CHC: Assistant Facility Manager, Maintenance Engineer, Maintenance Engineer Helper.

LABOR AGREEMENT between NEVADA RESORT ASSOCIATION and UNITED BROTHERHOOD OF CARPENTERS AND JOINERS OF AMERICA LOCAL UNION NO. 1780, LAS VEGAS, NEVADA (carpenters' agreement):

Stardust: Carpenter, Upholster.

Fremont: Carpenter.

LABOR AGREEMENT BETWEEN STARDUST HOTEL and INTERNATIONAL BROTHERHOOD OF ELECTRICAL WORKERS LOCAL UNION # 357, AFL/CIO (electricians' agreement):

Stardust: Electrician.

Fremont: Electrician.

COLLECTIVE BARGAINING AGREEMENT between STARDUST HOTEL AND CASINO and MUSICIANS UNION OF LAS VEGAS, LOCAL NO. 369 AMERICAN FEDERATION OF MUSICIANS, AFL/CIO (musicians' agreement):

Stardust: Musical performer, Musician, Orchestra Leader.

LABOR AGREEMENT between NEVADA RESORT ASSOCIATION and INTERNATIONAL BROTHERHOOD OF PAINTERS & ALLIED TRADES LOCAL UNION NO. 159 AFL/CIO (painters' agreement):

Stardust: Painter.

Fremont: Painter.

All of these labor agreements have provisions that address employee meals. The culinary workers' agreement provides:

14.01. Meals Furnished by Employer. For the convenience of the Employer, all employees covered by this Agreement shall be required to take the meals hereinafter provided for on the premises of the Employer. Said meals shall be palatable, wholesome and comparable in quality to those served to customers. A selection of meal items shall be made available daily, including at least two (2) meat entrees. The selection of meals shall be posted in the employees' cafeteria. Breakfast, including eggs, will be available to all shifts. Employees shall have a choice of coffee, tea or milk at each meal, and shall be entitled to a dessert at each meal. No entree shall be included on the menu more than two (2) times in a calendar week. A fish entree shall be included at least once in a calendar week. The number of such meals shall be set forth in Section 14.02. Except as provided otherwise in Section 14.02(a) and (b), the Employer shall allow each employee an uninterrupted meal period of thirty (30) minutes on the Employer's time, plus sufficient time (not to exceed five (5) minutes each way) to go to and from the eating area.

14.02. Number of Meals.

(a) For the convenience of the Employer, all employees, except Bartenders, working full shifts shall be entitled to two (2) meals per day, one of which shall be eaten within one (1) hour before commencement of the shift and the second no sooner than three (3) and no later than five (5) hours after commencement of the shift. Bartenders shall be entitled to one (1) meal to be eaten no sooner than three (3) and no later than five (5) hours after commencement of the shift.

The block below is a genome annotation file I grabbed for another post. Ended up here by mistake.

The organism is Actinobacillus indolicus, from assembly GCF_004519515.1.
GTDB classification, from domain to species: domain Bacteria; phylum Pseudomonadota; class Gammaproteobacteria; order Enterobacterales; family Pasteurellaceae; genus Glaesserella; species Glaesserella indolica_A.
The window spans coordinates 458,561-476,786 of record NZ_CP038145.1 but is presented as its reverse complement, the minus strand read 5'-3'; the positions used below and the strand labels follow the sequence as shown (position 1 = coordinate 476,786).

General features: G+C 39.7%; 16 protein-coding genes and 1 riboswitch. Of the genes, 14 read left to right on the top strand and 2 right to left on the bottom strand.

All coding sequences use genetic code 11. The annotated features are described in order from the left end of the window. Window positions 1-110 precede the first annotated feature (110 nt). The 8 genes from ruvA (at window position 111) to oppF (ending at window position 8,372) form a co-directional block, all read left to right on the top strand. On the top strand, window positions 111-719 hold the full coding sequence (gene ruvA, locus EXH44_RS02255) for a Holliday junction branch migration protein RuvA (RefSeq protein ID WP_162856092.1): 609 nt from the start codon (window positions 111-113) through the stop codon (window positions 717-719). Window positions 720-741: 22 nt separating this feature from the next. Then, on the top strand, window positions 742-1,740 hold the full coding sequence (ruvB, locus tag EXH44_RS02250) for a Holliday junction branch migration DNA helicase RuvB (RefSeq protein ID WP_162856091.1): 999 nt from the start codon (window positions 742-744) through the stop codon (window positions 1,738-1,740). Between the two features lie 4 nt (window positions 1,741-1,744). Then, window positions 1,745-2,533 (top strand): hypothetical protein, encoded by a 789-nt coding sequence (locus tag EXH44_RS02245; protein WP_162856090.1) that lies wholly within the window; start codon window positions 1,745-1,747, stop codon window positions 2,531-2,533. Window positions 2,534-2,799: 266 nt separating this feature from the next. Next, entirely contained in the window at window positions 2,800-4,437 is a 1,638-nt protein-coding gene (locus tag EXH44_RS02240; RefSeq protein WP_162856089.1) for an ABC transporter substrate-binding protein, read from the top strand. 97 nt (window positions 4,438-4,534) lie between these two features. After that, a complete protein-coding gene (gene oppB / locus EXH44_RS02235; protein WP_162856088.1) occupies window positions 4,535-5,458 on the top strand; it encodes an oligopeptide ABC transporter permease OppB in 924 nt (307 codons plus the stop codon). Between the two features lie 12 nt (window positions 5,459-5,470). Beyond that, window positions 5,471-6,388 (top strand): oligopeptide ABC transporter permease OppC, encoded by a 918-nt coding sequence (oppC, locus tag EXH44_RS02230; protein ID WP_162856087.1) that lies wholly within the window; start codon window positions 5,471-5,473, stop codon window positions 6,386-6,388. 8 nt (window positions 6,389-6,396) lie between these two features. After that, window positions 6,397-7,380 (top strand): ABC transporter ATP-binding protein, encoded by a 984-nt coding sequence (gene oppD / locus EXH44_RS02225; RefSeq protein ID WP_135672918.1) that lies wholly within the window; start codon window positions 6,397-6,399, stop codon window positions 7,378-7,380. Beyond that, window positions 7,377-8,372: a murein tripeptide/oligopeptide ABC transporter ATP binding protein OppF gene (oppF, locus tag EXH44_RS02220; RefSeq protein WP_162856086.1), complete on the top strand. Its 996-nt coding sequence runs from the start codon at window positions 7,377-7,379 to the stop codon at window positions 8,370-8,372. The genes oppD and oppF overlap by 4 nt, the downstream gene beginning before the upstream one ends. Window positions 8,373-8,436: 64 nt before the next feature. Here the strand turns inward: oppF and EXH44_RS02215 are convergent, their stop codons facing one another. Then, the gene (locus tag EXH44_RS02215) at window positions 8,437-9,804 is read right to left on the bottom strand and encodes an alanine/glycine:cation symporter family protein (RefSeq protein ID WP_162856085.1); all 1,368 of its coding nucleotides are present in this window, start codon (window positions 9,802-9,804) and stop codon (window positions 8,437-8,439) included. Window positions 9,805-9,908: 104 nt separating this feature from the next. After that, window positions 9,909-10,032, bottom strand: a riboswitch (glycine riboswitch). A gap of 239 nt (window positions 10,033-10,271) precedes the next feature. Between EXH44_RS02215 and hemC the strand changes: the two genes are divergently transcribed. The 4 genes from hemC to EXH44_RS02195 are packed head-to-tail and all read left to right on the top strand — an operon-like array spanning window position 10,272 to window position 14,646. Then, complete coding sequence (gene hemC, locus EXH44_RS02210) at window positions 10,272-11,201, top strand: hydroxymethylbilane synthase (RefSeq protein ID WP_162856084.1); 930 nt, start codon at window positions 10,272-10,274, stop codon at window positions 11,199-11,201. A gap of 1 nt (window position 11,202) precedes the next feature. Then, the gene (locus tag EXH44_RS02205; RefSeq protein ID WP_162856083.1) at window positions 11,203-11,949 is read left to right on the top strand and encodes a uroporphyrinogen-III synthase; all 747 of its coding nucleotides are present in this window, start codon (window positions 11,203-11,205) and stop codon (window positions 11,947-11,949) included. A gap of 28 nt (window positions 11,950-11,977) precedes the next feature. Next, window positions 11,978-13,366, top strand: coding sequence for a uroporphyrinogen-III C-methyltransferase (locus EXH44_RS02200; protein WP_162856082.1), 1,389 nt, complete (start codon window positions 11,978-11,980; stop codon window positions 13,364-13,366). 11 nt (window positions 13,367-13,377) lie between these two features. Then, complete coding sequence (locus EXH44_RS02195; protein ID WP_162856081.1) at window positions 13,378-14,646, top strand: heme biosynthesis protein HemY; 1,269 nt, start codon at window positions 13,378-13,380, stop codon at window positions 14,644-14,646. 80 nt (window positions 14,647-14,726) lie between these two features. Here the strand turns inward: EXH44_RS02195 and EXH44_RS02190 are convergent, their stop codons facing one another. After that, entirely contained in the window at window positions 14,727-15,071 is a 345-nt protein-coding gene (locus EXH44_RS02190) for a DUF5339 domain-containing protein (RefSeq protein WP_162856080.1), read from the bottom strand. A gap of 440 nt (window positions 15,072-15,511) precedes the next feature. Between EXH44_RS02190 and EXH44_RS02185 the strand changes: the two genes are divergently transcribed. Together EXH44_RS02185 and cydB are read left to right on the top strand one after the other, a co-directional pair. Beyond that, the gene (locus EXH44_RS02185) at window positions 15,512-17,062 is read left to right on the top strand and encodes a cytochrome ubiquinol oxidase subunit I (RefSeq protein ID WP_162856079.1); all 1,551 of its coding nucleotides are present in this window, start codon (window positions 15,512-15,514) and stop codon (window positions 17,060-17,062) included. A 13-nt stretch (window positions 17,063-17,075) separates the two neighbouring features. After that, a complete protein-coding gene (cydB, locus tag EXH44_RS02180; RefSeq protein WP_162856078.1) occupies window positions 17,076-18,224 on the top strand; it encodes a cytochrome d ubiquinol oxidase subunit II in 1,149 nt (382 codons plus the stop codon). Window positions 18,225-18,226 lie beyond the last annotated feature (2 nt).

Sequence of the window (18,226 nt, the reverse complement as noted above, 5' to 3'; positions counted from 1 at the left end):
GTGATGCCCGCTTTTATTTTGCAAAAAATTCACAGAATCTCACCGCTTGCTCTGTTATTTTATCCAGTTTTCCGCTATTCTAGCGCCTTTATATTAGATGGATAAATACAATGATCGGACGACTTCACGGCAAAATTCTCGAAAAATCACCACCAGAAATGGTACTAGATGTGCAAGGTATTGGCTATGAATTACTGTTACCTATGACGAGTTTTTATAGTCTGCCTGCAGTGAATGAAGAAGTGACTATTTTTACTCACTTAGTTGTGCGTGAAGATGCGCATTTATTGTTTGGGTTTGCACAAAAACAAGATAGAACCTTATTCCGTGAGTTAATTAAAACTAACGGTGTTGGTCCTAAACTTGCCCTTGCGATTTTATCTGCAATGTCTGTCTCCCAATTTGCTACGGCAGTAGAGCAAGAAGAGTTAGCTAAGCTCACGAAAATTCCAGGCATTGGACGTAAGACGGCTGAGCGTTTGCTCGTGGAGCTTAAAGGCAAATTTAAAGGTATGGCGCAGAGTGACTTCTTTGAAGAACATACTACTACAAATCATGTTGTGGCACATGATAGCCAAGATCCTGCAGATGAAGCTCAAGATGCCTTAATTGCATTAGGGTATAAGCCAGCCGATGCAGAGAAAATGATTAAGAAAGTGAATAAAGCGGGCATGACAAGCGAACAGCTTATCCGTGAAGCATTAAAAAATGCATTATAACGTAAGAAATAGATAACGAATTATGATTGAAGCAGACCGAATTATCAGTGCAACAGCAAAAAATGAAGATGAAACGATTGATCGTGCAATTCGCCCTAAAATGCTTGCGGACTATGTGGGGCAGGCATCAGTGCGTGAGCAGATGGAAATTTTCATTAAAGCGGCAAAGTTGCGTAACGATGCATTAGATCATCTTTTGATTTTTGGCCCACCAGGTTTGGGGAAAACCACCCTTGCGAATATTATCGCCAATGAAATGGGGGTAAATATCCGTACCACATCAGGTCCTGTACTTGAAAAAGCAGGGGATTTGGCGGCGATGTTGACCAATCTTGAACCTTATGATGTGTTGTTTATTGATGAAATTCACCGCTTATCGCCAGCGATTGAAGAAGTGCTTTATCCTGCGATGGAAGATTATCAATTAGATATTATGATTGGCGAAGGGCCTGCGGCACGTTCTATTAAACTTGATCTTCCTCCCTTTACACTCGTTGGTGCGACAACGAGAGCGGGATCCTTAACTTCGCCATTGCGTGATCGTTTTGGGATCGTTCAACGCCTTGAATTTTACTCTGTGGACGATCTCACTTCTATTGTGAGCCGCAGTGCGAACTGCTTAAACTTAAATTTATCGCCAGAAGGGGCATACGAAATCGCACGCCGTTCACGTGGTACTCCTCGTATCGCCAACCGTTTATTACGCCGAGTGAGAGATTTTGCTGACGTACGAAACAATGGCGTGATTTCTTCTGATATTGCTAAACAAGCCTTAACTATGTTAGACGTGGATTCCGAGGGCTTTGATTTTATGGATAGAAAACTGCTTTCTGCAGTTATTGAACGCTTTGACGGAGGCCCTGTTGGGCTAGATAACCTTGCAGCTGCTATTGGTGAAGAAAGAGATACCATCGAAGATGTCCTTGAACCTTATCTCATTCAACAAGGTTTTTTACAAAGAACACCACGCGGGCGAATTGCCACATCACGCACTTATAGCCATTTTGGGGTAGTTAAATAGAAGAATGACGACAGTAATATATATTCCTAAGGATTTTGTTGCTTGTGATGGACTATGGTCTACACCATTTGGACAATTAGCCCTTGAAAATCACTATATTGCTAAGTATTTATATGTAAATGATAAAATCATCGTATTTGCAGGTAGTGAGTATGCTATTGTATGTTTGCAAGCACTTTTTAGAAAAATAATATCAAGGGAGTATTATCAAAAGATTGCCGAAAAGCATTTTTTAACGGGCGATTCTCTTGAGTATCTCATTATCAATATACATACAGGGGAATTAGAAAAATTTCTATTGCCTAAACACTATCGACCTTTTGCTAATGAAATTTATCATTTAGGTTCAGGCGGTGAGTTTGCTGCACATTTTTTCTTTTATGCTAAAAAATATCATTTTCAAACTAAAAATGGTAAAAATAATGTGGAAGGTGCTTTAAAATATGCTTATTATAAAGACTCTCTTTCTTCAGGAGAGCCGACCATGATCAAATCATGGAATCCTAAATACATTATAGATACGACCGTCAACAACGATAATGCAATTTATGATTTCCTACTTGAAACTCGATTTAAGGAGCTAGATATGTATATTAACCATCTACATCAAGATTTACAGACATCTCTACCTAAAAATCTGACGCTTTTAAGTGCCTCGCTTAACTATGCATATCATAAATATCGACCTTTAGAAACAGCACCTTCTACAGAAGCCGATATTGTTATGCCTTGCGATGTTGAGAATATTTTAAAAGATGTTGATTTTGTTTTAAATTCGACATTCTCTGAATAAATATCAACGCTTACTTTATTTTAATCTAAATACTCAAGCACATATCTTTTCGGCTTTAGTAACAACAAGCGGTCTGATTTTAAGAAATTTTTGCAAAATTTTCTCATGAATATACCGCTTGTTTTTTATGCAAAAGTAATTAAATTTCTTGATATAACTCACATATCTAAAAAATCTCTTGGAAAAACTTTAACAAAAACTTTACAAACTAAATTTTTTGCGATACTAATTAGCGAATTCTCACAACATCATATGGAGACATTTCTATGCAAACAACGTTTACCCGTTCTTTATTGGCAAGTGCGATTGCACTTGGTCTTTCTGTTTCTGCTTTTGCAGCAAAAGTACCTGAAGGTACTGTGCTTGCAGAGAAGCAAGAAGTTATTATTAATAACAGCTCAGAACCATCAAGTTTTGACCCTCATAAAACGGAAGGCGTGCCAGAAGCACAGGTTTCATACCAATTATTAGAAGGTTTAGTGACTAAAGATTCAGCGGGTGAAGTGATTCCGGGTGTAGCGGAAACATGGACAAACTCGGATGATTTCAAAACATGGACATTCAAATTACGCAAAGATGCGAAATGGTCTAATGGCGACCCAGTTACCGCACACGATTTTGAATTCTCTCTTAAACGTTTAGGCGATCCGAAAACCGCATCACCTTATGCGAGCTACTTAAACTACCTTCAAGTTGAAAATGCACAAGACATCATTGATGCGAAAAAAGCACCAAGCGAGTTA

(b) All employees working six (6) or four (4) hour shifts shall be entitled to one (1) meal per day. Employees working six (6) hour shifts shall eat no sooner than three (3) and no later than five (5) hours after commencement of the shift; and employees working four (4) hour shifts shall eat before their shift begins or after their shift ends

One of the two Teamsters' agreements provides:

5.01. WORKDAY AND OVERTIME. The normal workday for regular, full-time employees shall consist of eight (8) hours including forty-five (45) minutes for a meal period and two (2) fifteen (15) minute rest periods during each shift.

* * * * * * * *

16.01. MEALS. An employee shall receive one (1) meal during the course of his shift. The meal will be scheduled as near to the middle of the shift as is possible, except for regular part-time employees working a short shift, who shall be provided with a prorated meal period after the third (3rd) hour worked.

At the option of the Employer, the employee may be paid one dollar and fifty cents ($1.50) in lieu thereof.

Meals served to employees shall be palatable, wholesome and comparable in quality to those served to the customers. A selection of meal items shall be made available daily, including at least two (2) meat entres [sic]. No entree shall be included on the menu more than two (2) times in a calendar week. A fish entree shall be carried at least once in a calendar week. Breakfast, including eggs, will be made available to all shifts.

When relieved from duty, an employee will be permitted to take assigned lunch and rest periods away from the immediate work area.

In recognition of the fact that the public restaurants of the establishments have been provided for the use of customers and guests * * *, it is agreed that the Employer retains the right to restrict or prohibit the use of these facilities by employees.

Employees relieved from duty will be permitted to leave the premises during their assigned lunch periods; provided they clock out at the commencement of such period and clock in at the conclusion thereof.

The other Teamsters' agreement provides:

5.01. WORKDAY. The normal workday for regular employees shall consist of eight (8) consecutive hours, including a lunch period. Employees working an eight (8) hour shift shall receive two (2) fifteen (15) minute rest periods on the Employer's time ≈ one (1) prior to their meal period and one (1) following the meal period. The Employer shall allow each employee an uninterrupted meal period of thirty (30) minutes on the Employer's time plus sufficient time (not to exceed five (5) minutes each way) to go to and from the eating area.

* * * * * * * *